If you are looking for a home in the US, you may have noticed that the prices are skyrocketing. The nationwide median sale price of existing-home is now $407,100 (August 2023), just a few thousand dollars short of the all-time high. Meanwhile, the supply of homes for sale is shrinking, making the competition among buyers fierce. Some buyers are offering cash or tens of thousands of dollars over the asking price to secure a deal.
Inventory in August stood at a 3.3-month supply, a level considered a seller’s market. What is driving this housing boom? And is there any relief in sight for aspiring homeowners? In this blog post, we will explore some of the factors that explain why housing prices are so high in the US and what can be done to address the affordability crisis.
Reasons Why Housing Prices Are So High
Demand vs Supply
The simple explanation for why housing prices are so high is that more people want to buy homes, but there aren't enough on the market. There are several causes of this imbalance, such as:
- The Covid-19 pandemic: The pandemic triggered a wave of migration from densely populated cities to less costly suburban and rural areas, as people sought more space and comfort while working from home. The pandemic also discouraged some homeowners from selling their homes, fearing exposure to the virus or uncertainty about the economy.
- Low interest rates: The Federal Reserve slashed interest rates to near zero in response to the pandemic, making borrowing cheaper and more attractive for homebuyers. Low interest rates also increased the demand for refinancing, which reduced the number of homes available for sale.
- Changing demographics: Millennials, the largest generation in US history, are entering their prime homebuying age and forming households at a faster rate than previous generations. They are also more likely to have higher incomes and savings than their parents, thanks to higher education levels and delayed marriage and childbearing.
- Limited supply: The US has been underbuilding homes for more than a decade, since the housing bubble burst in 2008. According to Freddie Mac, the US is short 3.8 million homes as of 2021. The main reasons for the low supply are higher construction costs, stricter zoning regulations, lower builder confidence, higher land prices and government subsidies that favor renting over owning.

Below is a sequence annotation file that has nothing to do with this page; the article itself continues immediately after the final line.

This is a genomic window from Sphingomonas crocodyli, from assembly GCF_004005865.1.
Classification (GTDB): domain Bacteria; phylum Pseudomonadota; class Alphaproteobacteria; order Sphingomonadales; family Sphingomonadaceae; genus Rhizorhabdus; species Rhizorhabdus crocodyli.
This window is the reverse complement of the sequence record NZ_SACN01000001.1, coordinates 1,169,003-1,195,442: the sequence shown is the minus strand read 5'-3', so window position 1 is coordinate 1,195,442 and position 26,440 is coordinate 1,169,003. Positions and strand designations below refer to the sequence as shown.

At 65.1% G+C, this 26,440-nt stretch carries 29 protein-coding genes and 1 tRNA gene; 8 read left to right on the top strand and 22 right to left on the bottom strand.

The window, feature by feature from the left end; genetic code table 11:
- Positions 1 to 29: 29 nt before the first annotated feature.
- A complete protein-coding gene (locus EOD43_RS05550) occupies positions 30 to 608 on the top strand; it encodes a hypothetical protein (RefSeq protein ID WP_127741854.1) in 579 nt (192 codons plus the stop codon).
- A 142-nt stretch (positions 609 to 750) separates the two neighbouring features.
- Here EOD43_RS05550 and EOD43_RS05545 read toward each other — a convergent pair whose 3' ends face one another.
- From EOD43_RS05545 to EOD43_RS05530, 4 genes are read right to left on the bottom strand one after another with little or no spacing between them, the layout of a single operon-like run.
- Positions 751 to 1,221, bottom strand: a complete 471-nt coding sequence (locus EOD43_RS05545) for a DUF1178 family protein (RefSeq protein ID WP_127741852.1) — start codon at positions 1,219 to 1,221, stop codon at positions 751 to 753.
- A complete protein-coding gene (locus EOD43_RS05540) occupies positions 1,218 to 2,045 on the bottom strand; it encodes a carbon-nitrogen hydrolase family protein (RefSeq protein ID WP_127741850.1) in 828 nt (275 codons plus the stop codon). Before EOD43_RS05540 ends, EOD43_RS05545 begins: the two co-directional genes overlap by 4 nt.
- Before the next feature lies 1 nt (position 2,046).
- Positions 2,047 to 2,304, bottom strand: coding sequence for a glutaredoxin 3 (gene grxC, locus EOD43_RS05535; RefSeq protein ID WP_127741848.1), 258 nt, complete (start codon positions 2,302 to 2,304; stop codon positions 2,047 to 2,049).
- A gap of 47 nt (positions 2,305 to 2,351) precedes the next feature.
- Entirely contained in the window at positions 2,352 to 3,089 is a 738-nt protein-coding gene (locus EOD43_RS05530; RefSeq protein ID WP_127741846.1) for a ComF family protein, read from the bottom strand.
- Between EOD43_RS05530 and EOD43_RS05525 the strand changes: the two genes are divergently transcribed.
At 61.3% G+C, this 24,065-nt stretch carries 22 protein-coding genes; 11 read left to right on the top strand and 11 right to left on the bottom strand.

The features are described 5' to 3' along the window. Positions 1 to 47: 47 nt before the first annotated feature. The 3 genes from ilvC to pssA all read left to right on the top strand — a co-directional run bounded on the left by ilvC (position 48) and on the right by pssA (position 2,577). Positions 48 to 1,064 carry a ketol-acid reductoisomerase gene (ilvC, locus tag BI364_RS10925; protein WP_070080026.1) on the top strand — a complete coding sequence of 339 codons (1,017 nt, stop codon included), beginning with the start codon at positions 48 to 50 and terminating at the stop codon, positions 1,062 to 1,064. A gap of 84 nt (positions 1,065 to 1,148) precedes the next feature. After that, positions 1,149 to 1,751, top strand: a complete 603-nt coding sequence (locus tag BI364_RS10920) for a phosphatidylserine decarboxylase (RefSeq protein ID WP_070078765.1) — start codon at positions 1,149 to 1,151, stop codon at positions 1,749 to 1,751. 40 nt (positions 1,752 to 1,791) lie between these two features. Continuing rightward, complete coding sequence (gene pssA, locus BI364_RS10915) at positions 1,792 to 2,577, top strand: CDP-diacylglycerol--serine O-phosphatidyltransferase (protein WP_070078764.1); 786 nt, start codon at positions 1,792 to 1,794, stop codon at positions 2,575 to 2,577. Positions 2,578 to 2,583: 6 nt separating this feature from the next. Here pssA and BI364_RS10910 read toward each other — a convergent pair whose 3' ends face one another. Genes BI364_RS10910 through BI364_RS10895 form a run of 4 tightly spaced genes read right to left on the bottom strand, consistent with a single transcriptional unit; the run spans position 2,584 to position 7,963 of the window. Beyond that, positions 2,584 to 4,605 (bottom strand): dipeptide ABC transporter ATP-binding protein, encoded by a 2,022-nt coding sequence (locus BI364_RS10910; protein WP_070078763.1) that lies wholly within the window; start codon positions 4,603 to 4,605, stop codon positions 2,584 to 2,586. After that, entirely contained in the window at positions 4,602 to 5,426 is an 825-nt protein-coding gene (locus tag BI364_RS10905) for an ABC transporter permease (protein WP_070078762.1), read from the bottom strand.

The Impact of High Housing Prices
The high housing prices have significant implications for the economy and society. Some of the impacts are:
- Reduced affordability: High housing prices make it harder for many Americans to afford a home or rent a decent place. According to Harvard University's Joint Center for Housing Studies, nearly half of all renters and one-third of all homeowners were cost-burdened in 2020, meaning they spent more than 30% of their income on housing. This leaves less money for other essential needs, such as food, health care and education.
- Increased inequality: High housing prices widen the wealth gap between homeowners and renters, as well as between different regions and races. Homeowners benefit from rising home equity and tax advantages, while renters face rising rents and insecurity. Moreover, some areas, especially coastal cities, have seen much faster appreciation than others, creating disparities in opportunities and access to services. Additionally, racial minorities face more barriers to homeownership, such as discrimination, lower incomes and less access to credit.
- Decreased mobility: High housing prices reduce the ability of people to move to areas with better jobs, schools and amenities. This limits their economic prospects and social networks. It also reduces the efficiency of the labor market, as employers have difficulty attracting and retaining workers in high-cost areas.
What Can Be Done to Lower Housing Prices?
There is no easy or quick solution to lower housing prices in the US. However, some possible steps that could help are:
- Increase supply: The most obvious way to lower housing prices is to build more homes, especially affordable ones. This would require easing zoning restrictions, streamlining permitting processes, providing incentives and subsidies for developers, expanding infrastructure and public services, and encouraging innovation and sustainability in construction methods and materials.
- Reduce demand: Another way to lower housing prices is to reduce the demand for homes, especially from speculative investors or foreign buyers who drive up prices and crowd out local residents. This could involve imposing taxes or fees on vacant or second homes, tightening lending standards or increasing interest rates.
- Expand assistance: A third way to lower housing prices is to expand assistance for low-income and moderate-income households who struggle to afford housing. This could include increasing rental vouchers, expanding tax credits, providing down payment assistance or creating shared equity programs.
To summarize, housing prices are so high in the US because of a combination of factors that have created a mismatch between demand and supply. This has resulted in reduced affordability, increased inequality and decreased mobility for many Americans. To address this challenge, policymakers, developers, lenders and consumers need to work together to increase supply, reduce demand and expand assistance for those who need it most.